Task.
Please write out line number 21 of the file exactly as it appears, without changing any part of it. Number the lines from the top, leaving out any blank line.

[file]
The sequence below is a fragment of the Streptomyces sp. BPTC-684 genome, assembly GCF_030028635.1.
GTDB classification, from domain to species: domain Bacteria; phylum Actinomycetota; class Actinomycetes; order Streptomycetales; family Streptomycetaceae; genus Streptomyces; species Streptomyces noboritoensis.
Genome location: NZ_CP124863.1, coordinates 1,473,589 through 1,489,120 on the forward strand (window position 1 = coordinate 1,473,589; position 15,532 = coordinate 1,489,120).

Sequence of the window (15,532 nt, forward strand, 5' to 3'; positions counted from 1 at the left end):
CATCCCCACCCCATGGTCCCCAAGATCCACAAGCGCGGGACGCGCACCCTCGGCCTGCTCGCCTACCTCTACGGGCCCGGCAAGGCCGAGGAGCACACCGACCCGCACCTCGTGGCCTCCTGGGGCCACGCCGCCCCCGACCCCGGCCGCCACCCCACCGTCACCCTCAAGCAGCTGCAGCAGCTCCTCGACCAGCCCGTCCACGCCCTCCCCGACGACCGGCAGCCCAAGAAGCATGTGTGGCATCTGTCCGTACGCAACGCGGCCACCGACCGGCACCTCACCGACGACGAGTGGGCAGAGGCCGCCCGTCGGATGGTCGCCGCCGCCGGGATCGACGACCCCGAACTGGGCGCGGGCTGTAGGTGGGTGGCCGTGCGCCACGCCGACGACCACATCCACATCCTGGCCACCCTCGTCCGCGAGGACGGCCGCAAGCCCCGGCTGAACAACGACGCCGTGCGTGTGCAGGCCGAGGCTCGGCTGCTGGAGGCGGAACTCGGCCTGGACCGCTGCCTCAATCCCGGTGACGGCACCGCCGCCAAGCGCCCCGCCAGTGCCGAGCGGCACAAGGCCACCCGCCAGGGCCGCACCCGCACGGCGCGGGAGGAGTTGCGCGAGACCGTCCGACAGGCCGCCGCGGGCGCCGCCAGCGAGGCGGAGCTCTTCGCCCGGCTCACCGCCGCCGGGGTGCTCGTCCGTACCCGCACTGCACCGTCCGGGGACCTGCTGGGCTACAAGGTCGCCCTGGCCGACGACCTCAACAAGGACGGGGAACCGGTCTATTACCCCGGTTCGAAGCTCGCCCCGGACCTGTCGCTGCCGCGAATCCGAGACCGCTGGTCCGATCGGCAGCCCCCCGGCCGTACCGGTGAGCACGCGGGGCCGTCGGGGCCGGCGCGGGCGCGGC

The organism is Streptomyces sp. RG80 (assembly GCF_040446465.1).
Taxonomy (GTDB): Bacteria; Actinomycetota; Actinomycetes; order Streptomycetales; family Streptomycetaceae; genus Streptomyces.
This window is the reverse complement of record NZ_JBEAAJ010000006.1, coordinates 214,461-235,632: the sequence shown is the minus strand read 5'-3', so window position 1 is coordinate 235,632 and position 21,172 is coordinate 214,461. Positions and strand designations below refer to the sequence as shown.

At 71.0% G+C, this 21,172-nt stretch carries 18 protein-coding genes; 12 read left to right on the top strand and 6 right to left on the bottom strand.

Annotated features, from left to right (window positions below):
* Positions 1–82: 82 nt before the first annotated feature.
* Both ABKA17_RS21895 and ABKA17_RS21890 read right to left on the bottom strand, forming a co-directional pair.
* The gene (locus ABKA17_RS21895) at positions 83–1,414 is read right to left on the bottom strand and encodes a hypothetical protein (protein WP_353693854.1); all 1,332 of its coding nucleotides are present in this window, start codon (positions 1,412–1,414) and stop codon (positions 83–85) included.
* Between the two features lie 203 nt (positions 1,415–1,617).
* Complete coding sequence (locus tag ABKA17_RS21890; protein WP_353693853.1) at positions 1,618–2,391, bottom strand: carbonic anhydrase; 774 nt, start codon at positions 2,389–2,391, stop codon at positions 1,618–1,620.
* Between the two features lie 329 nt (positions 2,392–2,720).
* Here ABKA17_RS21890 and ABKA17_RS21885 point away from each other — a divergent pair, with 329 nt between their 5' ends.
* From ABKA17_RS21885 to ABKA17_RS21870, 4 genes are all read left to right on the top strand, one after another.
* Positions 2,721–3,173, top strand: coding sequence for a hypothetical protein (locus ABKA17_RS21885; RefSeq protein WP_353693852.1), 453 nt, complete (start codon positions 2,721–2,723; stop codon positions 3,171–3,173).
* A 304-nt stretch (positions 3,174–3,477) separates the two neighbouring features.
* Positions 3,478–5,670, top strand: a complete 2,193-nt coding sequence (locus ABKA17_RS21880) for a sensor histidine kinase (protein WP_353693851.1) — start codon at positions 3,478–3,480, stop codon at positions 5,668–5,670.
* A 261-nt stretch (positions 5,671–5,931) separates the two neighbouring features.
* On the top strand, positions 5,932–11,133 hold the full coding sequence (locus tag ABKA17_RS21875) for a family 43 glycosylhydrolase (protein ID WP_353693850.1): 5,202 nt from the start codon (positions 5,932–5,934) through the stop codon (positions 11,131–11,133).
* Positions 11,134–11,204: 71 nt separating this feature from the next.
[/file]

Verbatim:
* Positions 3,478–5,670, top strand: a complete 2,193-nt coding sequence (locus ABKA17_RS21880) for a sensor histidine kinase (protein WP_353693851.1) — start codon at positions 3,478–3,480, stop codon at positions 5,668–5,670.